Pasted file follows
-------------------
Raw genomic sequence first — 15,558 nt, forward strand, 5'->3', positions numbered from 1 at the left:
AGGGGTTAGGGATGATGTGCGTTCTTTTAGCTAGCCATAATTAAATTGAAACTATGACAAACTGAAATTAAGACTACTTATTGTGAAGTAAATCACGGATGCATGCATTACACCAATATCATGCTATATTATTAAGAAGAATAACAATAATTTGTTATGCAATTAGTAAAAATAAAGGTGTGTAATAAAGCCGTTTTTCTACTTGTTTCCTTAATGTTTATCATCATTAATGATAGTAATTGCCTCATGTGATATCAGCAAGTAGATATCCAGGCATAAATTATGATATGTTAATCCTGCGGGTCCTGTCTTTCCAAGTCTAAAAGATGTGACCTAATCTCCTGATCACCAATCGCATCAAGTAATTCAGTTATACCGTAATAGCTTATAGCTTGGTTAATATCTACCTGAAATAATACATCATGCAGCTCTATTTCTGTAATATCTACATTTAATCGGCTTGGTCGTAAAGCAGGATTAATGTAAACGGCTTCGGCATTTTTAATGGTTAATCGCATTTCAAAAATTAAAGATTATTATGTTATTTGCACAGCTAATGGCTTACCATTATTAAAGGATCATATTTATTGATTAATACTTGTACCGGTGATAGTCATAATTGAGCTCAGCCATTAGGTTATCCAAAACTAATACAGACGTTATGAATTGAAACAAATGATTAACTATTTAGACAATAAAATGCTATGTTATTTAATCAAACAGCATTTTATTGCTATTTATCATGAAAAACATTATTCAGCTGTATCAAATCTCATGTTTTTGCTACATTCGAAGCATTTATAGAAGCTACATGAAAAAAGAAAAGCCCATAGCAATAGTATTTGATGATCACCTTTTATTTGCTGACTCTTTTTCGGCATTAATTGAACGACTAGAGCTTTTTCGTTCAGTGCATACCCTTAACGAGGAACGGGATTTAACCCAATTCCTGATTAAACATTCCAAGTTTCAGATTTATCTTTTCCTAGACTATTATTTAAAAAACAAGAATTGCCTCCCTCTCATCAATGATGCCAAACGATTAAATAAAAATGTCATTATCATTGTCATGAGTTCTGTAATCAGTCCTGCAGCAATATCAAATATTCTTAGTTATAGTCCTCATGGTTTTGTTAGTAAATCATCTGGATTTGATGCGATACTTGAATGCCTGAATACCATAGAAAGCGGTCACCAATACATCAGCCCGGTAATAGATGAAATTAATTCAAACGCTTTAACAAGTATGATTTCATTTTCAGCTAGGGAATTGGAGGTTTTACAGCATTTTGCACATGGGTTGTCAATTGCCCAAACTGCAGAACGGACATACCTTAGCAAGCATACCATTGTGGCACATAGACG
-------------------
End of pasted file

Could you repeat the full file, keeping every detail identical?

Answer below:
Raw genomic sequence first — 15,558 nt, forward strand, 5'->3', positions numbered from 1 at the left:
AGGGGTTAGGGATGATGTGCGTTCTTTTAGCTAGCCATAATTAAATTGAAACTATGACAAACTGAAATTAAGACTACTTATTGTGAAGTAAATCACGGATGCATGCATTACACCAATATCATGCTATATTATTAAGAAGAATAACAATAATTTGTTATGCAATTAGTAAAAATAAAGGTGTGTAATAAAGCCGTTTTTCTACTTGTTTCCTTAATGTTTATCATCATTAATGATAGTAATTGCCTCATGTGATATCAGCAAGTAGATATCCAGGCATAAATTATGATATGTTAATCCTGCGGGTCCTGTCTTTCCAAGTCTAAAAGATGTGACCTAATCTCCTGATCACCAATCGCATCAAGTAATTCAGTTATACCGTAATAGCTTATAGCTTGGTTAATATCTACCTGAAATAATACATCATGCAGCTCTATTTCTGTAATATCTACATTTAATCGGCTTGGTCGTAAAGCAGGATTAATGTAAACGGCTTCGGCATTTTTAATGGTTAATCGCATTTCAAAAATTAAAGATTATTATGTTATTTGCACAGCTAATGGCTTACCATTATTAAAGGATCATATTTATTGATTAATACTTGTACCGGTGATAGTCATAATTGAGCTCAGCCATTAGGTTATCCAAAACTAATACAGACGTTATGAATTGAAACAAATGATTAACTATTTAGACAATAAAATGCTATGTTATTTAATCAAACAGCATTTTATTGCTATTTATCATGAAAAACATTATTCAGCTGTATCAAATCTCATGTTTTTGCTACATTCGAAGCATTTATAGAAGCTACATGAAAAAAGAAAAGCCCATAGCAATAGTATTTGATGATCACCTTTTATTTGCTGACTCTTTTTCGGCATTAATTGAACGACTAGAGCTTTTTCGTTCAGTGCATACCCTTAACGAGGAACGGGATTTAACCCAATTCCTGATTAAACATTCCAAGTTTCAGATTTATCTTTTCCTAGACTATTATTTAAAAAACAAGAATTGCCTCCCTCTCATCAATGATGCCAAACGATTAAATAAAAATGTCATTATCATTGTCATGAGTTCTGTAATCAGTCCTGCAGCAATATCAAATATTCTTAGTTATAGTCCTCATGGTTTTGTTAGTAAATCATCTGGATTTGATGCGATACTTGAATGCCTGAATACCATAGAAAGCGGTCACCAATACATCAGCCCGGTAATAGATGAAATTAATTCAAACGCTTTAACAAGTATGATTTCATTTTCAGCTAGGGAATTGGAGGTTTTACAGCATTTTGCACATGGGTTGTCAATTGCCCAAACTGCAGAACGGACATACCTTAGCAAGCATACCATTGTGGCACATAGACG